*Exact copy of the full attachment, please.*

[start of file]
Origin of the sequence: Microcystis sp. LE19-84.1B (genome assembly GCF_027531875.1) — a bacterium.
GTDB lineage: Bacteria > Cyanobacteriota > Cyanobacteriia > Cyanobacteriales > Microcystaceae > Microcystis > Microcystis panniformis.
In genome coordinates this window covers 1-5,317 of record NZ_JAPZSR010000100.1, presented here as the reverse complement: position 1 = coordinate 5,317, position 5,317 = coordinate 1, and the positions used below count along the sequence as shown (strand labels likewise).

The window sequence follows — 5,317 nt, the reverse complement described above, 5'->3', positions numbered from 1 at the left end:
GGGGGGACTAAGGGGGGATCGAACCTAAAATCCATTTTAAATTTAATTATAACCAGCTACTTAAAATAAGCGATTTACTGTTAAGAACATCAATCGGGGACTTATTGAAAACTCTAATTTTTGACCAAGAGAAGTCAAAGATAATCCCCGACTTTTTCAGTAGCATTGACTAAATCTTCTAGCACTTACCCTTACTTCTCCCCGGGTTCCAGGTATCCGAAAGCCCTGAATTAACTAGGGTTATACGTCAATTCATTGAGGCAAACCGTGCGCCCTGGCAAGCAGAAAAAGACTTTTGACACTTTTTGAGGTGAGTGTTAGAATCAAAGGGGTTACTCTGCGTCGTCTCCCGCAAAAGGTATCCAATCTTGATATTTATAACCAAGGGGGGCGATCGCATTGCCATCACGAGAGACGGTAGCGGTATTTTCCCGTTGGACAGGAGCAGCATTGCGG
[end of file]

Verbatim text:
Origin of the sequence: Microcystis sp. LE19-84.1B (genome assembly GCF_027531875.1) — a bacterium.
GTDB lineage: Bacteria > Cyanobacteriota > Cyanobacteriia > Cyanobacteriales > Microcystaceae > Microcystis > Microcystis panniformis.
In genome coordinates this window covers 1-5,317 of record NZ_JAPZSR010000100.1, presented here as the reverse complement: position 1 = coordinate 5,317, position 5,317 = coordinate 1, and the positions used below count along the sequence as shown (strand labels likewise).

The window sequence follows — 5,317 nt, the reverse complement described above, 5'->3', positions numbered from 1 at the left end:
GGGGGGACTAAGGGGGGATCGAACCTAAAATCCATTTTAAATTTAATTATAACCAGCTACTTAAAATAAGCGATTTACTGTTAAGAACATCAATCGGGGACTTATTGAAAACTCTAATTTTTGACCAAGAGAAGTCAAAGATAATCCCCGACTTTTTCAGTAGCATTGACTAAATCTTCTAGCACTTACCCTTACTTCTCCCCGGGTTCCAGGTATCCGAAAGCCCTGAATTAACTAGGGTTATACGTCAATTCATTGAGGCAAACCGTGCGCCCTGGCAAGCAGAAAAAGACTTTTGACACTTTTTGAGGTGAGTGTTAGAATCAAAGGGGTTACTCTGCGTCGTCTCCCGCAAAAGGTATCCAATCTTGATATTTATAACCAAGGGGGGCGATCGCATTGCCATCACGAGAGACGGTAGCGGTATTTTCCCGTTGGACAGGAGCAGCATTGCGG